Germany’s Robert Koch Institute for infectious diseases said on Thursday the number of Covid-19 deaths is set to rise and it expects an uncontrolled spread of the disease in some parts of the country, reports Reuters.
at 9.56am GMT
Global oil demand is unlikely to get a significant boost from the roll-out of vaccines against Covid-19 until well into 2021, the International Energy Agency (IEA) said on Thursday, a view that is likely to dampen oil price gains since vaccine progress was announced earlier this week.
“It is far too early to know how and when vaccines will allow normal life to resume. For now, our forecasts do not anticipate a significant impact in the first half of 2021,” the IEA said in its monthly report, reported by Reuters.
“The poor outlook for demand and rising production in some countries … suggest that the current fundamentals are too weak to offer firm support to prices.”
The Gates Foundation added another $70m of funding on Thursday to global efforts to develop and distribute vaccines and treatments against the Covid-19 pandemic, saying it hoped other international donors would also pledge more.
An extra $50m will go to the Covax Advance Market Commitment (AMC) led by the Gavi vaccine alliance, the foundation said, and another $20m to the Coalition for Epidemic Preparedness Innovations (Cepi) which is co-funding development of several Covid-19 vaccine candidates, reports Reuters.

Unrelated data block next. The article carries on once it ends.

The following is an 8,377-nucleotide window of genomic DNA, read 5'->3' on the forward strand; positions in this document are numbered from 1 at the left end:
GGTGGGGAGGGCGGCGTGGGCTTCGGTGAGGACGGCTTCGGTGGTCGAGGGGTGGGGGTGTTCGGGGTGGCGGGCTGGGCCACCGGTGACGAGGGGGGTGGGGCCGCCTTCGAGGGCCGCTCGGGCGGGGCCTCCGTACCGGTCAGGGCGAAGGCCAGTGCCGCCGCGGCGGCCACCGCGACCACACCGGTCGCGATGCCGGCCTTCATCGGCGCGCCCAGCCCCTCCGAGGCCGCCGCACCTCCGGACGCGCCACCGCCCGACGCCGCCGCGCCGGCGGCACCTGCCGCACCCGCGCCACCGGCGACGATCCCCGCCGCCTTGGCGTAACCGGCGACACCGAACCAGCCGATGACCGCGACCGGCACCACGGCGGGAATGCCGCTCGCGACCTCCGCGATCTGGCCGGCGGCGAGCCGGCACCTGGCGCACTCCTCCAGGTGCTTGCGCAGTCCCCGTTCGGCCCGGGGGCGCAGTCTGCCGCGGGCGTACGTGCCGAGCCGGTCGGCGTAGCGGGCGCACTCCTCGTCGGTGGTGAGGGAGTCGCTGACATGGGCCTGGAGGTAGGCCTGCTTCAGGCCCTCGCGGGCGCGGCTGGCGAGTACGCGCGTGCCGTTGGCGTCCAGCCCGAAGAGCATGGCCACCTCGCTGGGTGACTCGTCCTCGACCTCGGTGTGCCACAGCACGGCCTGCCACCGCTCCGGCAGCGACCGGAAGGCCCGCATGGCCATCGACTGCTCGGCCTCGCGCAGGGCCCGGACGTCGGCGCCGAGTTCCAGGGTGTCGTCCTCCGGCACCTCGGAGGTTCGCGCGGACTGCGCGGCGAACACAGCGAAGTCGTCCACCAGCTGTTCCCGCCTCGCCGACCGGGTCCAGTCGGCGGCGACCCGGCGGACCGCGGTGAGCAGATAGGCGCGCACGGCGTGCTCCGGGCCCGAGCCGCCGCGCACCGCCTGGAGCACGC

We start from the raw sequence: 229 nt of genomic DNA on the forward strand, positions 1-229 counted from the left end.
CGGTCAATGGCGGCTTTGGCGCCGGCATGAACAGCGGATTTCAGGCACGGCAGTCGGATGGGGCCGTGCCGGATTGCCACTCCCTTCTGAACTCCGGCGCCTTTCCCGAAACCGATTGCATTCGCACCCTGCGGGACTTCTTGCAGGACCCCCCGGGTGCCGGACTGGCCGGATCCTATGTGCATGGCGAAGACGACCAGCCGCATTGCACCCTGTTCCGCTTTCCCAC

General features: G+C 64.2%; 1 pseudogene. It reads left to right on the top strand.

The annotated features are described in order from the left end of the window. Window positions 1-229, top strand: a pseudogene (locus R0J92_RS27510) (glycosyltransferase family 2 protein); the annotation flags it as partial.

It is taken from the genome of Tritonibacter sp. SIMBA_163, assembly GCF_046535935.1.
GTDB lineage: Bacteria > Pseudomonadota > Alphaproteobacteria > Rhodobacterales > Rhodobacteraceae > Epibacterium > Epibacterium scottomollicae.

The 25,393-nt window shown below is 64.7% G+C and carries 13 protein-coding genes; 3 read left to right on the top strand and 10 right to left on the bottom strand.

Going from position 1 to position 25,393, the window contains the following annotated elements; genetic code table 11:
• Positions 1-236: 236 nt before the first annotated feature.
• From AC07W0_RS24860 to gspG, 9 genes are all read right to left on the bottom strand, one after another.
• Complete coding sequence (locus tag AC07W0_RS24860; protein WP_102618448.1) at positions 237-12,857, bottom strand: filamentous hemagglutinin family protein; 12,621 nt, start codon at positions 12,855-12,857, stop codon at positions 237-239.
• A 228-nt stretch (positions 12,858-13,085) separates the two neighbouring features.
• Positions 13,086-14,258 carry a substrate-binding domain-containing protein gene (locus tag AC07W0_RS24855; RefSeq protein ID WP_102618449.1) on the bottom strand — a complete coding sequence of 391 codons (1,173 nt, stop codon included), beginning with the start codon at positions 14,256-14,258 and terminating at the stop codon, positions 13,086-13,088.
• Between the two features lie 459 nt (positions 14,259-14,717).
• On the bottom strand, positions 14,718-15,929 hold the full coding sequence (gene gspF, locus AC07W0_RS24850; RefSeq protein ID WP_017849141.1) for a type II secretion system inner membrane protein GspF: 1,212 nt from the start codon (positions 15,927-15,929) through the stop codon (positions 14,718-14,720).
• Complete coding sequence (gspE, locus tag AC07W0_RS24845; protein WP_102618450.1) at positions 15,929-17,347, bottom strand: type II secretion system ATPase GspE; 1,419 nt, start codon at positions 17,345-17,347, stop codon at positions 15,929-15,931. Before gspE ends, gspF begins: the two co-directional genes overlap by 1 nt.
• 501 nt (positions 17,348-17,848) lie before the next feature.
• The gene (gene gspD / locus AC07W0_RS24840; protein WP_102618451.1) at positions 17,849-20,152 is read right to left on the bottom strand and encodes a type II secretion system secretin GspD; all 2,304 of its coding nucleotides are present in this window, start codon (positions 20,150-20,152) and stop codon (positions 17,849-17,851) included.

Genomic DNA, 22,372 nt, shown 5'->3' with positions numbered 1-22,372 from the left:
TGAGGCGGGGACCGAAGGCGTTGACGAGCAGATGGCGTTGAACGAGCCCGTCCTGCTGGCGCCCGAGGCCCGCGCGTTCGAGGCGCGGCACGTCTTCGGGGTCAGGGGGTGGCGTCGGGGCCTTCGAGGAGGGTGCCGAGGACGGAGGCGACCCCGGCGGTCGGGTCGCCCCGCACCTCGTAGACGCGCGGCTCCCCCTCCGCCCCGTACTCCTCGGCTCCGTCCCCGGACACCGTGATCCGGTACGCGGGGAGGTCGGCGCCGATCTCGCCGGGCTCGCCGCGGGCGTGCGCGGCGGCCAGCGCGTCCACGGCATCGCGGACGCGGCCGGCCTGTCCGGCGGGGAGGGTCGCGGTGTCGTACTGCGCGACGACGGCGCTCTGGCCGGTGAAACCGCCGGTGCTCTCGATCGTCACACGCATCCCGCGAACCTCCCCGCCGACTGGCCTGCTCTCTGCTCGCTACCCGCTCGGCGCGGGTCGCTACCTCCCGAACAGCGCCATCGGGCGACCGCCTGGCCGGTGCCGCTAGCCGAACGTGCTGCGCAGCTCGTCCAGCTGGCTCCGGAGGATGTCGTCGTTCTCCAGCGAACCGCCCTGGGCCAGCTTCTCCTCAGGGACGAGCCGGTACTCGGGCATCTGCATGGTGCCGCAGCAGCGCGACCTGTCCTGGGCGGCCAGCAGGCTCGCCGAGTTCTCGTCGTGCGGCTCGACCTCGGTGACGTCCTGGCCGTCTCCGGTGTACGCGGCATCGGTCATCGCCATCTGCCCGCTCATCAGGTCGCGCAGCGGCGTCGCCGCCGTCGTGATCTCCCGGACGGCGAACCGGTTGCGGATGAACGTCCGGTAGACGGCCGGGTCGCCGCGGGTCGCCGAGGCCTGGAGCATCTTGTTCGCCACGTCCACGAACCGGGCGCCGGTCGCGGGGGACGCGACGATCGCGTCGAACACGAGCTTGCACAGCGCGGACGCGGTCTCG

“We have to ensure that everyone gets equal access to tests, drugs, and vaccines when they are available – no matter where you live in the world,” the foundation’s co-chair, Melinda Gates, said in a statement. “Our pledge today … means we are getting closer to having the resources needed to help the world fight this virus.”
Along with the World Health Organization, Cepi and Gavi are co-leading a global scheme known as the Access to Covid-19 Tools (Act) accelerator, which aims to speed up development, production and fair access to Covid-19 drugs, tests and vaccines.
at 9.36am GMT
European shares retreated from eight-month highs on Thursday as surging coronavirus infections raised doubts about a quicker economic rebound and overshadowed several upbeat quarterly earnings reports, reports Reuters.
The pan-European Stoxx 600 index was down 0.7% by 08.04 GMT, taking some of the shine off gains of more than 13% this month that had set it on course for its best monthly performance ever.
London’s FTSE 100 fell 0.9% as data showed the UK economy grew by a slower than expected 1.1% in September from August, even before the latest restrictions on businesses.
The German engineering group Siemens shed 3.4% even as it reported better-than-expected profit at its industrial business in the final set of results overseen by Siemens’ long-standing chief executive, Joe Kaeser.